I was 26 when my son was diagnosed with cancer and 28 when my daughter was born 16 weeks early.
When I think about how young I was, especially with Jackson, I want to go back and just sit awhile with that scared mother. The one who was afraid to pick up her 13-month-old when he'd had surgery and who had no idea how to give shots or hook up IVs.
Along the way I've gotten smarter, bolder, stronger -- more worldly and world-weary. I've had the privilege of sharing this journey with people who want to learn what I've learned -- most recently, at a meeting of fellow volunteers just this week.
In telling my own story this last time, I realized my most vivid memories are conversations I've had with doctors. I remember what each doctor said verbatim; I can recall where I was sitting or standing, the doctor's facial expressions and how their words made me feel.
It's a complete mix of life-changing highs and lows. And it's worth the read.
1. "The Redskins are going to be calling."
Jackson and Abby's pediatrician is such nice man and caring doctor. They both adore him, his staff and their short time with him. Even when they're sick and we go there, somehow they perk up like they haven't been crying and feverish all day. The sign of a good pediatrician is someone who makes you feel like your kid is the cutest, smartest, most advanced child ever born, and that you are doing the best, most wonderful job as their parent. Back when Jackson was a baby, his pediatrician used to joke that the Redskins would be calling because he was in the 99th percentile for height and weight in his first year. It cracked me up, and reassured me I was doing this brand new job right.
2. "The right side of her brain is trash."
Yes, someone said that to me. Abby had acute hydrocephalus in April 2012 and Everett and I were getting ready to schedule her shunt surgery. She was getting one more tap through her soft spot to relieve spinal fluid buildup/pressure on her brain. The doctor meant for it to be funny, but it was a terrible, mean joke. I already felt the weight of the world and I couldn't believe someone would say that. Even with a grade 4 brain bleed and an uncertain neurological future, there was nothing on my child that I was going to throw away. Especially not her future. We found a new doctor.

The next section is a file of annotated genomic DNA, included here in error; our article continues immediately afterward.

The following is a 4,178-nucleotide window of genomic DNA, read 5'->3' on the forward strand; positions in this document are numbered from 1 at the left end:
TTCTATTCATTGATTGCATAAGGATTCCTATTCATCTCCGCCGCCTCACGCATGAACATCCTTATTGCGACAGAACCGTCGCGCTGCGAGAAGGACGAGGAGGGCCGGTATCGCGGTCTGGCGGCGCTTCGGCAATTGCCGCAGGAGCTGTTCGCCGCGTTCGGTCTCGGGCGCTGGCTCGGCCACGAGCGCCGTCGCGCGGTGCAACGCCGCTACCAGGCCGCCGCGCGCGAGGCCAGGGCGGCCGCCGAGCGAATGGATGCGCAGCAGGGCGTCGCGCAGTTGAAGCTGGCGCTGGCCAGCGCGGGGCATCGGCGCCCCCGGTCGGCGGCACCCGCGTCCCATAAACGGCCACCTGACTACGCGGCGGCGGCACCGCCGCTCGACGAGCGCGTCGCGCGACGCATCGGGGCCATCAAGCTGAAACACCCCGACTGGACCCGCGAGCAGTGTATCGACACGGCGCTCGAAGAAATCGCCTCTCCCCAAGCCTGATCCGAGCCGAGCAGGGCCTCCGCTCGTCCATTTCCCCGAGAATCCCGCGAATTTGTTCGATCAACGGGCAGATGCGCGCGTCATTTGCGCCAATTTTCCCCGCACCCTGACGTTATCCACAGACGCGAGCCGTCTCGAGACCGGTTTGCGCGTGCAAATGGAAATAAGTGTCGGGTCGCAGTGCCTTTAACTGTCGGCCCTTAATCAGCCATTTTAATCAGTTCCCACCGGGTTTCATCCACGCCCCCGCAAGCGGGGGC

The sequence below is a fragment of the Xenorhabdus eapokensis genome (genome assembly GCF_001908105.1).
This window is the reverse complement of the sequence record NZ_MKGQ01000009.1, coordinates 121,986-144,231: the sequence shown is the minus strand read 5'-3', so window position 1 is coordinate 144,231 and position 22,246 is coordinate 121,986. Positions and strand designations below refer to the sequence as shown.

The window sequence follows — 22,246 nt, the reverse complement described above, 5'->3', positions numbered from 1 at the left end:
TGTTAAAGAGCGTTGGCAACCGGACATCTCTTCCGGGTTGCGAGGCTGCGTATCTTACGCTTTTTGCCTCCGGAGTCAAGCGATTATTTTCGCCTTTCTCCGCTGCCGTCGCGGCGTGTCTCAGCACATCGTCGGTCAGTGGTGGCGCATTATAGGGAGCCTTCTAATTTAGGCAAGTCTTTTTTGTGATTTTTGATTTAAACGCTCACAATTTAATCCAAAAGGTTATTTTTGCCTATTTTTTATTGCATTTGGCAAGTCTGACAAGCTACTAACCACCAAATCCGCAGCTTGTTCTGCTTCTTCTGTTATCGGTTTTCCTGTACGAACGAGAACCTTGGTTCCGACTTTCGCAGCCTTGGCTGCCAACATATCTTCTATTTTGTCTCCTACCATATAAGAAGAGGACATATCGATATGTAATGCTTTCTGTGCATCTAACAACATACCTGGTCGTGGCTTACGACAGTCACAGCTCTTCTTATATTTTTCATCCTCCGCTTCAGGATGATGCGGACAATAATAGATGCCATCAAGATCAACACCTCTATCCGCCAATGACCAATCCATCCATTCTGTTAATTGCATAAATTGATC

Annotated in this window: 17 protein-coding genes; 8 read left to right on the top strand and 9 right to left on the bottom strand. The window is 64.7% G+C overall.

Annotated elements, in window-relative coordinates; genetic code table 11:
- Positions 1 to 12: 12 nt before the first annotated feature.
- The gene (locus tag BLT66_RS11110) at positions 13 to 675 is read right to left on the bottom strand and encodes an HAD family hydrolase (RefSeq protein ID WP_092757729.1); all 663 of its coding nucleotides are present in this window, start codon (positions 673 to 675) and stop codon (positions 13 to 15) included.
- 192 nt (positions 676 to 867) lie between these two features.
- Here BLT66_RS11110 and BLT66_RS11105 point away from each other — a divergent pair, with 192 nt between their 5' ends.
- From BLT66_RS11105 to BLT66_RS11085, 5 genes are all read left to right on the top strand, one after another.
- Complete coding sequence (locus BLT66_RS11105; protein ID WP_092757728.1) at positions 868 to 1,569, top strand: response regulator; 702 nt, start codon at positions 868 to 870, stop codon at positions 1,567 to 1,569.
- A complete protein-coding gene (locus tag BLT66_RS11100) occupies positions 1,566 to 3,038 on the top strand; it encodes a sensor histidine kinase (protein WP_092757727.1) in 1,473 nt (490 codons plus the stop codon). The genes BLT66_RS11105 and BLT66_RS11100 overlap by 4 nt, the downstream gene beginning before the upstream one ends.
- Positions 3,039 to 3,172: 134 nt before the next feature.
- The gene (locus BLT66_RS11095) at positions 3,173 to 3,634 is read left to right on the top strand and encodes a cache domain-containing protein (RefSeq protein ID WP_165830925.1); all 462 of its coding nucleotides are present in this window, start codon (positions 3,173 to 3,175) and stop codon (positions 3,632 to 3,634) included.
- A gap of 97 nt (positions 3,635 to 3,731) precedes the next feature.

What would have been better to say? "Babies are resilient and so are their brains. We're going to do the very best we can to get things right for her."
3. "Well, it could be Wilms' Tumor or Neuroblastoma. You don't want Neuroblastoma."
The Sunday afternoon we took Jackson to the ER, we met with countless doctors and residents. We were told there was a mass in Jackson's abdomen. Sitting down with the ER physician, I remember her telling us about all the different things it could be. A kidney malformation, which was unlikely, and cancer. She told us about two types of cancer, an easily cured one and one that was a really terrible one. Guess which one our son ended up having? How do you think that young mother felt, knowing the little she did about pediatric cancer from this doctor?
What would have been better to say? "There are several types of cancer and we won't know what kind your son has until we do more testing."
4. "Yes, she'll walk."
After getting a second opinion for Abby's brain surgery, we saw immediate improvements once she received her ETV/CPC surgery instead of a shunt. Once she was discharged from the hospital, we came back for one more post-op appointment before flying home from Boston. I asked the question that no one seemed to want to answer for me: do you think she'll walk? Yes, she'll walk, he said. These words were like my first deep breath and exhale in weeks. He knew her brain, both in surgery and on MRI, and he didn't give me a frustrating, generic answer. He told me the truth as an expert looking at just her.
5. "I got it all."